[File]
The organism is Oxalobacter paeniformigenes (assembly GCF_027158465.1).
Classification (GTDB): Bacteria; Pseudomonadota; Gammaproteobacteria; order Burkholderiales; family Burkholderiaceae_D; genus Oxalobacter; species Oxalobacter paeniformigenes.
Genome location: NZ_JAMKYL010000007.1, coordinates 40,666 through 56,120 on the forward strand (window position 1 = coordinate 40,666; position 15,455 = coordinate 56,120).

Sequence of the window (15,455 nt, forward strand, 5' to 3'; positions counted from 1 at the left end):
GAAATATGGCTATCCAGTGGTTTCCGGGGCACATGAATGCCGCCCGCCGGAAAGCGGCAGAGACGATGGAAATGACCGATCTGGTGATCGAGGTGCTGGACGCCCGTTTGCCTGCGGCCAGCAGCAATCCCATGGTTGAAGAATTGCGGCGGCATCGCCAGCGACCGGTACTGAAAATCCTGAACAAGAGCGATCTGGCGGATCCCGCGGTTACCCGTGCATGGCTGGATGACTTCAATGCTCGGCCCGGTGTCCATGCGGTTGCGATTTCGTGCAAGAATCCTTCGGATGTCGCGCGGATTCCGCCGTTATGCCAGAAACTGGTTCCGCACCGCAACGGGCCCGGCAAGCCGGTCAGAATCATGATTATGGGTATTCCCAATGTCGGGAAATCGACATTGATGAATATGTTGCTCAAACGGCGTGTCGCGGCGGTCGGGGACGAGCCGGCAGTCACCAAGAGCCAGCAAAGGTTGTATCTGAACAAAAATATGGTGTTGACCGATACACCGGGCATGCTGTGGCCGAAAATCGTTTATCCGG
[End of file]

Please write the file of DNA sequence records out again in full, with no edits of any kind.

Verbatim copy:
The organism is Oxalobacter paeniformigenes (assembly GCF_027158465.1).
Classification (GTDB): Bacteria; Pseudomonadota; Gammaproteobacteria; order Burkholderiales; family Burkholderiaceae_D; genus Oxalobacter; species Oxalobacter paeniformigenes.
Genome location: NZ_JAMKYL010000007.1, coordinates 40,666 through 56,120 on the forward strand (window position 1 = coordinate 40,666; position 15,455 = coordinate 56,120).

Sequence of the window (15,455 nt, forward strand, 5' to 3'; positions counted from 1 at the left end):
GAAATATGGCTATCCAGTGGTTTCCGGGGCACATGAATGCCGCCCGCCGGAAAGCGGCAGAGACGATGGAAATGACCGATCTGGTGATCGAGGTGCTGGACGCCCGTTTGCCTGCGGCCAGCAGCAATCCCATGGTTGAAGAATTGCGGCGGCATCGCCAGCGACCGGTACTGAAAATCCTGAACAAGAGCGATCTGGCGGATCCCGCGGTTACCCGTGCATGGCTGGATGACTTCAATGCTCGGCCCGGTGTCCATGCGGTTGCGATTTCGTGCAAGAATCCTTCGGATGTCGCGCGGATTCCGCCGTTATGCCAGAAACTGGTTCCGCACCGCAACGGGCCCGGCAAGCCGGTCAGAATCATGATTATGGGTATTCCCAATGTCGGGAAATCGACATTGATGAATATGTTGCTCAAACGGCGTGTCGCGGCGGTCGGGGACGAGCCGGCAGTCACCAAGAGCCAGCAAAGGTTGTATCTGAACAAAAATATGGTGTTGACCGATACACCGGGCATGCTGTGGCCGAAAATCGTTTATCCGG